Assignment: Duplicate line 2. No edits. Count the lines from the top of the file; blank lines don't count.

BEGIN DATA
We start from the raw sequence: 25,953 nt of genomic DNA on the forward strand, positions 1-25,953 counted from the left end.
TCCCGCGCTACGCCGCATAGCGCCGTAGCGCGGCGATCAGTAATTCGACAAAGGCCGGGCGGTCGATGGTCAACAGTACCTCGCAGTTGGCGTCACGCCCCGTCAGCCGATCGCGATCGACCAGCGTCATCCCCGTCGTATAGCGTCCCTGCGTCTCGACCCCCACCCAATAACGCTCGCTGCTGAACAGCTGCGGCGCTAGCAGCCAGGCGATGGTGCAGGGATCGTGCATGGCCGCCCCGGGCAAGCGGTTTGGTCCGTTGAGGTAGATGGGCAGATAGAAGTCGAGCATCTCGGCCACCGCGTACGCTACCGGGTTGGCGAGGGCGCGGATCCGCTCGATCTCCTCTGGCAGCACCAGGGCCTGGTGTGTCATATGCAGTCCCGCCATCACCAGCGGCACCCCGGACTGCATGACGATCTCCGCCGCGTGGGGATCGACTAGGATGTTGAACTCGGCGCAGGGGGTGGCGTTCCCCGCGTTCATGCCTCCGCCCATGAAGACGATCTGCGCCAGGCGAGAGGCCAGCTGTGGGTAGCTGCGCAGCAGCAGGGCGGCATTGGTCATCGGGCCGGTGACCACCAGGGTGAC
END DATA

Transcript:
TCCCGCGCTACGCCGCATAGCGCCGTAGCGCGGCGATCAGTAATTCGACAAAGGCCGGGCGGTCGATGGTCAACAGTACCTCGCAGTTGGCGTCACGCCCCGTCAGCCGATCGCGATCGACCAGCGTCATCCCCGTCGTATAGCGTCCCTGCGTCTCGACCCCCACCCAATAACGCTCGCTGCTGAACAGCTGCGGCGCTAGCAGCCAGGCGATGGTGCAGGGATCGTGCATGGCCGCCCCGGGCAAGCGGTTTGGTCCGTTGAGGTAGATGGGCAGATAGAAGTCGAGCATCTCGGCCACCGCGTACGCTACCGGGTTGGCGAGGGCGCGGATCCGCTCGATCTCCTCTGGCAGCACCAGGGCCTGGTGTGTCATATGCAGTCCCGCCATCACCAGCGGCACCCCGGACTGCATGACGATCTCCGCCGCGTGGGGATCGACTAGGATGTTGAACTCGGCGCAGGGGGTGGCGTTCCCCGCGTTCATGCCTCCGCCCATGAAGACGATCTGCGCCAGGCGAGAGGCCAGCTGTGGGTAGCTGCGCAGCAGCAGGGCGGCATTGGTCATCGGGCCGGTGACCACCAGGGTGAC